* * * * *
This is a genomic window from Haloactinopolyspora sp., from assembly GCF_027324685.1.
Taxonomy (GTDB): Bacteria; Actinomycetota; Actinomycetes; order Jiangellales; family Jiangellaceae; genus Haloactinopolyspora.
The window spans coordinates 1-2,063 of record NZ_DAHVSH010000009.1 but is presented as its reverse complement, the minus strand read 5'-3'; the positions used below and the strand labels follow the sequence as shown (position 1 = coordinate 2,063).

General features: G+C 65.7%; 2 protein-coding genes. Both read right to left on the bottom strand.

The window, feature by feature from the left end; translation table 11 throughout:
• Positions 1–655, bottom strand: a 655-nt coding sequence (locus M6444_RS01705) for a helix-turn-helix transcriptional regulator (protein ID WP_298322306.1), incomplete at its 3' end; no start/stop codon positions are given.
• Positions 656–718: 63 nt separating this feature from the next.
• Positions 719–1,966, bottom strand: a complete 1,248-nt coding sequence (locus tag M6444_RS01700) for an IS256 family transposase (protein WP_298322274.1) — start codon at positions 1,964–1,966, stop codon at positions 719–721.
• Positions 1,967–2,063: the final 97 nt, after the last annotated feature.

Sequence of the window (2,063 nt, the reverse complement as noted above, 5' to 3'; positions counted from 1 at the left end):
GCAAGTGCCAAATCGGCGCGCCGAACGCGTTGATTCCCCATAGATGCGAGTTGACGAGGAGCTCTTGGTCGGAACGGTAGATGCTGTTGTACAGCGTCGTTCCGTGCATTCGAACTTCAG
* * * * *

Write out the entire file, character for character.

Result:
This is a genomic window from Haloactinopolyspora sp., from assembly GCF_027324685.1.
Taxonomy (GTDB): Bacteria; Actinomycetota; Actinomycetes; order Jiangellales; family Jiangellaceae; genus Haloactinopolyspora.
The window spans coordinates 1-2,063 of record NZ_DAHVSH010000009.1 but is presented as its reverse complement, the minus strand read 5'-3'; the positions used below and the strand labels follow the sequence as shown (position 1 = coordinate 2,063).

General features: G+C 65.7%; 2 protein-coding genes. Both read right to left on the bottom strand.

The window, feature by feature from the left end; translation table 11 throughout:
• Positions 1–655, bottom strand: a 655-nt coding sequence (locus M6444_RS01705) for a helix-turn-helix transcriptional regulator (protein ID WP_298322306.1), incomplete at its 3' end; no start/stop codon positions are given.
• Positions 656–718: 63 nt separating this feature from the next.
• Positions 719–1,966, bottom strand: a complete 1,248-nt coding sequence (locus tag M6444_RS01700) for an IS256 family transposase (protein WP_298322274.1) — start codon at positions 1,964–1,966, stop codon at positions 719–721.
• Positions 1,967–2,063: the final 97 nt, after the last annotated feature.

Sequence of the window (2,063 nt, the reverse complement as noted above, 5' to 3'; positions counted from 1 at the left end):
GCAAGTGCCAAATCGGCGCGCCGAACGCGTTGATTCCCCATAGATGCGAGTTGACGAGGAGCTCTTGGTCGGAACGGTAGATGCTGTTGTACAGCGTCGTTCCGTGCATTCGAACTTCAG